I wasn’t expecting such a heated debate on Twitter when I woke yesterday, regarding the upcoming state RANZCOG congress, and now known as “Mirenagate”. But I shouldn’t have been surprised because that’s exactly what happens on Twitter. The reason I love being a doctor on Twitter, and why I know social media has the power to change.
Some amazing doctors that I admire so much on social media, including Dr Nikki Stamp and Dr Eric Levi has put forward their points of view regarding what could have been an absolute branding nightmare for the RANZCOG on 2nd January 2016. The Australian newspaper revealed that a branch of the RANZCOG was proposing a debate on whether female registrars should be given contraception to avoid breaks in training. It happened outside business hours, as these things often do, and that is exactly why all organisations regardless of industry and craft need a strict social media policy that can firstly identify and secondly handle anything.
I call this a branding nightmare because I know as a coach and mentor of doctors in training, and past president of the AMA(Vic) Doctors in Training subdivision that the RANZCOG are leaders when it comes to providing flexible and supportive training for men and women. I speak as a total outsider, but hey they leave some other colleges for dead. I know that those within the RANZCOG have worked very hard to establish a brand, their college seal that when viewed by potential applicants, actually means something. To me it has meant that they mean business when it comes to workplace training and flexibility.
This is why branding and mission statements are so crucial, and also why they are so vulnerable. Anybody of official status or anybody who represents the RANZCOG in a public forum needs to protect their brand and mission statement. This is especially at times of crisis, when negative comments hit the media, and should also reflect not just the content but the approach to training registrars. This includes choosing how to phrase topics on conference agendas.
I have spent the last three years learning the art and craft of branding and know a little bit about social media thanks to some wonderful friends I found in the Twittersphere. Oh and a brand accelerator program that cost a bomb. I am writing my article based on two viewpoints, but both on what branding means to me. Branding is powerful, so when messages are delivered that are inconsistent with a brand we feel we can trust, we feel let down. Speaking for myself, I felt hurt and disappointed to see such a progressive college take such a stance when choosing agenda topics, regardless of whether federal council knew about it, and also felt that eerie silence that follows when there is no official response, and the subsequent void which becomes swamped with outcry.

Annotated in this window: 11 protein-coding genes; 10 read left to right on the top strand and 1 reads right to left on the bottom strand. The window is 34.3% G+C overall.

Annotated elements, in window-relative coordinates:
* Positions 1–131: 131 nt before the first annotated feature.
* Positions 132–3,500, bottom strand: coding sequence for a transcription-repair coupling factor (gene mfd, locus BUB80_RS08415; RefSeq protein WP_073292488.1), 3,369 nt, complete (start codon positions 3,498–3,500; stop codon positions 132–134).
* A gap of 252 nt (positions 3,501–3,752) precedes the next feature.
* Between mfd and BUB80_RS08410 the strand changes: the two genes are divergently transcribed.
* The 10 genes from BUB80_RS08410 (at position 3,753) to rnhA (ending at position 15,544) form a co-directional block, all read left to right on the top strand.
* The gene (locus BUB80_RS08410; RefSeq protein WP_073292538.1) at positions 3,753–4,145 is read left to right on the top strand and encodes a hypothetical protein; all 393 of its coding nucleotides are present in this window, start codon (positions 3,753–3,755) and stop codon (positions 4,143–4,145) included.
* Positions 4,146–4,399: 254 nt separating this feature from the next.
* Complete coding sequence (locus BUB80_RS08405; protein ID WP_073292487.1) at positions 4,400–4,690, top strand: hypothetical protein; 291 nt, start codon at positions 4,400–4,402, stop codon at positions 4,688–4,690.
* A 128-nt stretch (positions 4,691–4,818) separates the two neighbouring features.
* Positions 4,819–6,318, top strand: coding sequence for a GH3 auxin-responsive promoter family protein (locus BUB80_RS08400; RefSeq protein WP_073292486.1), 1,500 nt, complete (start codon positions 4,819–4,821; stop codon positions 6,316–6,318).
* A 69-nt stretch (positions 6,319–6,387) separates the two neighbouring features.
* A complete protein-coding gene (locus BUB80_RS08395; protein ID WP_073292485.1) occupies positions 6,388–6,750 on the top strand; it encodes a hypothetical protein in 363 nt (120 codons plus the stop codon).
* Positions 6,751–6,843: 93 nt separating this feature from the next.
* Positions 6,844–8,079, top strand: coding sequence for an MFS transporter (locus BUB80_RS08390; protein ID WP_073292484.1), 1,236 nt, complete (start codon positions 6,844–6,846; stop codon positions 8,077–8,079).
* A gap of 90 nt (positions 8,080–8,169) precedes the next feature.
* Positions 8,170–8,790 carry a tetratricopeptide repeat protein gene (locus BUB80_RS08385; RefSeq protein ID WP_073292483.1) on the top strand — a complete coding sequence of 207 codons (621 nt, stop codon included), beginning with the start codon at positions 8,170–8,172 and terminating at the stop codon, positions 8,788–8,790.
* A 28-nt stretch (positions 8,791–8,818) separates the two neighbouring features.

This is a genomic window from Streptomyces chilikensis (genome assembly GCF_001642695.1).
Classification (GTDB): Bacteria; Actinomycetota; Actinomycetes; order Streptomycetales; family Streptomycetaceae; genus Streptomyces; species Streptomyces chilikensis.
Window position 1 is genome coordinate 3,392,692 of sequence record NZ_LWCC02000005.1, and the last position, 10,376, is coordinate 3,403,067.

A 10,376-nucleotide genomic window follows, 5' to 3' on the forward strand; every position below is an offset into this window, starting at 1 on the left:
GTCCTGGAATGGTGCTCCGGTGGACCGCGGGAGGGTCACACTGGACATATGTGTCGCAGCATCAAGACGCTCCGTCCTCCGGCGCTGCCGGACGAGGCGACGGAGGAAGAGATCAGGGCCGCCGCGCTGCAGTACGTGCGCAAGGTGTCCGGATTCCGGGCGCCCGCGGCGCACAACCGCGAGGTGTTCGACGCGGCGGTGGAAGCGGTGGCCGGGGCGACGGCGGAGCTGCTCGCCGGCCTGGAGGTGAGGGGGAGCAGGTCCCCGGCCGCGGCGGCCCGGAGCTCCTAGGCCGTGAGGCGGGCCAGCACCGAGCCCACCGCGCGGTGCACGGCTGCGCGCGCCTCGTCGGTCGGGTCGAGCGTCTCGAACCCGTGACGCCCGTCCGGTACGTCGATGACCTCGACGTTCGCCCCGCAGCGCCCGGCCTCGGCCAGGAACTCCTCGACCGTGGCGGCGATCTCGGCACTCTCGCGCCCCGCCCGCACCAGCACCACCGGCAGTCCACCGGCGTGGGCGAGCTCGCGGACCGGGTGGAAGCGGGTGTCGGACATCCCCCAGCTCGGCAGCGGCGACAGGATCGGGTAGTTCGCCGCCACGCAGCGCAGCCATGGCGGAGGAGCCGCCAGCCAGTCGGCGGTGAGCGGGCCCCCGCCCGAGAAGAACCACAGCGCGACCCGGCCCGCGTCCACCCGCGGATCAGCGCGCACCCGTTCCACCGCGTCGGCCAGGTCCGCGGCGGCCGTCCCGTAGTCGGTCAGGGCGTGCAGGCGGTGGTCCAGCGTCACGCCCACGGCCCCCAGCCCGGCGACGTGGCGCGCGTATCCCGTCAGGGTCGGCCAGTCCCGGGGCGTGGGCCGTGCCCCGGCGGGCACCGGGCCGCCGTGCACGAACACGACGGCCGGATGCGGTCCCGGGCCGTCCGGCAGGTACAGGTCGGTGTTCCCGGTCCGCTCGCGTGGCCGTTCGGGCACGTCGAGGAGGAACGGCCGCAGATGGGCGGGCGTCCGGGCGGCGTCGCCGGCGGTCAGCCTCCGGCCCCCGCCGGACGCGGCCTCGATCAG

This article is an attempt to explain to those at RANZCOG why so many people were upset and shocked at the headline in the Australian magazine yesterday. I know the new owner of the @RANZCOG handle is an expert on branding and social media too, and I am not trying to tell him how to suck eggs. But maybe others within the college can listen to leaders like Dr Joseph Sgroi and take on what he knows about branding, consistency and social media.
I am also writing this as a mum who, like many who have spoken on social media, really copped a rough deal when pregnant. I wonder how many have suffered as they left parenthood until too late and now face infertility. Men and women that choose to share parenting roles (believe me I know that there a quite a few male registrars who are really looked upon as being totally selfish when choosing to go part time to share parenting). So I couldn’t help but be shocked by the title for the debate at the RANZCOG congress. Even if it isn’t my college, once again I felt they were a college that were better than this, and it brought back what I put up with.